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States Challenge FCC 'Internet Freedom' Order

Phil Harvey
8/21/2018

When the FCC issued its "Restoring Internet Freedom" order, it voted along party lines to roll back net neutrality because those pesky regulations would slow spending and harm consumers. Now the attorneys general from 22 states and the District of Columbia, representing 165 million people, are suing to block the FCC's action.

The rollback -- led by a former telecom lawyer and current FCC Chairman Ajit Pai -- takes away the 2015 Title II classification of Internet service as a "common carrier" service. Without that regulatory safeguard in place, ISPs and telecom carriers are free to arbitrarily block and slow down content they don't like, so long as they document and disclose what they're doing. (See FCC Nixes Net Neutrality Rules on June 11 and Court Puts FTC Back in Net Neutrality Mix.)

The attorneys general of New York, California, Connecticut, Delaware, Hawaii, Illinois, Iowa, Kentucky, Maine, Maryland, Massachusetts, Minnesota, Mississippi, New Mexico, New Jersey, North Carolina, Oregon, Pennsylvania, Rhode Island, Vermont, Virginia, Washington and the District of Columbia disagree with Pai's take on Internet regulation.

"For more than fifteen years, the Federal Communications Commission has agreed that an open Internet free from blocking, throttling, or other interference by service providers is critical to ensure that all Americans have access to the advanced telecommunications services that have become essential for daily life," the brief filed by the states' AGs said. "The recent Order represents a dramatic and unjustified departure from this long-standing commitment."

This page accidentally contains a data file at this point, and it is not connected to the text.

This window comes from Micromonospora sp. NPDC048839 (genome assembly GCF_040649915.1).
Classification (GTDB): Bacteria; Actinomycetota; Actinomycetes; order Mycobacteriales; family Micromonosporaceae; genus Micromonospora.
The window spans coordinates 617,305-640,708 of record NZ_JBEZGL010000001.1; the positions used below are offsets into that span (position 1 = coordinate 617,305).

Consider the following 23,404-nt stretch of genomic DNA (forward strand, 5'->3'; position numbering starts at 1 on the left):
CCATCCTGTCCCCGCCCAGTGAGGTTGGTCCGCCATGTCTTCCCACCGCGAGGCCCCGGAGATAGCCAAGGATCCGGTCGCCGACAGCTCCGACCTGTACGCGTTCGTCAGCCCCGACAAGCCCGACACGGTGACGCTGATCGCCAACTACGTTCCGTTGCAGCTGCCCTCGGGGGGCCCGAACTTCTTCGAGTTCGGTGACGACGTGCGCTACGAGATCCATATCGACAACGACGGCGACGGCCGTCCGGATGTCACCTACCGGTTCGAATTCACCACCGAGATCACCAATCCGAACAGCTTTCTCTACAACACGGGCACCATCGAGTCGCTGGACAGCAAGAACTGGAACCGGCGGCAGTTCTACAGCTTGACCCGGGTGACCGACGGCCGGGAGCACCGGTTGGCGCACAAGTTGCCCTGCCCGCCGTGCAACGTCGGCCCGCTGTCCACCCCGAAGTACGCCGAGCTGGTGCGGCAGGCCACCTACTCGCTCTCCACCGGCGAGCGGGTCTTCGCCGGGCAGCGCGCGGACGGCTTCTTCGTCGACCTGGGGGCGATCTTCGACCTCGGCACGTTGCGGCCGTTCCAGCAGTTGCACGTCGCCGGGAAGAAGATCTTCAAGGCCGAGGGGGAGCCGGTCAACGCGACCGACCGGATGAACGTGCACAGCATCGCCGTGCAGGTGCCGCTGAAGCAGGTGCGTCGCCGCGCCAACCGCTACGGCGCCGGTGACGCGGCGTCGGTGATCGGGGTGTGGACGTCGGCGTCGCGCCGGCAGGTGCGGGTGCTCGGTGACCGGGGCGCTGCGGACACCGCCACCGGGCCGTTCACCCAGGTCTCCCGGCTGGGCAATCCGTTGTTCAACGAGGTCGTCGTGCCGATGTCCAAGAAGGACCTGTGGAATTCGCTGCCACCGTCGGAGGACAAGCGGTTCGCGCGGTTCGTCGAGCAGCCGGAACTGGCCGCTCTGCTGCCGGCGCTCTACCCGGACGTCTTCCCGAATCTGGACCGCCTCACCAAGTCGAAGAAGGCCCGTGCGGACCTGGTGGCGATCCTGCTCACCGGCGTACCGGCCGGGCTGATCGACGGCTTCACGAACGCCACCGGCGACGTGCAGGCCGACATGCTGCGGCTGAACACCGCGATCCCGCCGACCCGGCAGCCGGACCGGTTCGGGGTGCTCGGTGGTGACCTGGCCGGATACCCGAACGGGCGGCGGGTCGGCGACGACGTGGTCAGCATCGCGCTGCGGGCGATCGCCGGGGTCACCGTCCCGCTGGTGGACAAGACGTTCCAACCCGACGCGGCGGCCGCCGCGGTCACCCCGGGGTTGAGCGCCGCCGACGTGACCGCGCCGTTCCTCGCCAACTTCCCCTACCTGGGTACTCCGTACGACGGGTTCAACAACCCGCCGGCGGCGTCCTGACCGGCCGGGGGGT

Interesting, too, is that the states are upset by the FCC's strategy of preempting state and local laws that govern how telcos are regulated in their own backyard. "The Order compounded its devastating impact on millions of Americans by purporting to preempt state and local laws that would protect consumers and small businesses from abuses by service providers," the brief stated. "The Commission identified no valid authority for such preemption." (See California Lawmakers Embrace Strong Net Neutrality Rules .)

There's a familiar pattern here. The FCC, again, working hard for big telcos, is also aiming to preempt state regulations and local municipalities when it comes to installing 5G network equipment. As we've covered here in Light Reading, the telcos are hellbent on pushing past city leaders so the companies aren't accountable for providing adequate service to poor residents, cleaning up rights-of-way sites and paying a fair price to cities for use of their infrastructure to support for-profit, publicly-traded companies. The FCC's broadband coalition, which purports to address these concerns, is not helping. (See Carriers Awkwardly Embrace San Jose's Small Cell Success and Cities to FCC: Stop Undermining Us.)

In her statement, New York Attorney General Barbara D. Underwood, who is leading the states' AGs coalition and, unlike Pai, drinks from a normal-sized coffee mug, said: "The government petitioners’ brief focuses on two critical issues: first, that the FCC’s order is arbitrary and capricious because it puts consumers at risk of abusive practices by broadband providers, jeopardizes public safety, and more; and second, that the FCC’s order unlawfully purports to preempt state and local regulation of broadband service."

— Phil Harvey, US News Editor, Light Reading

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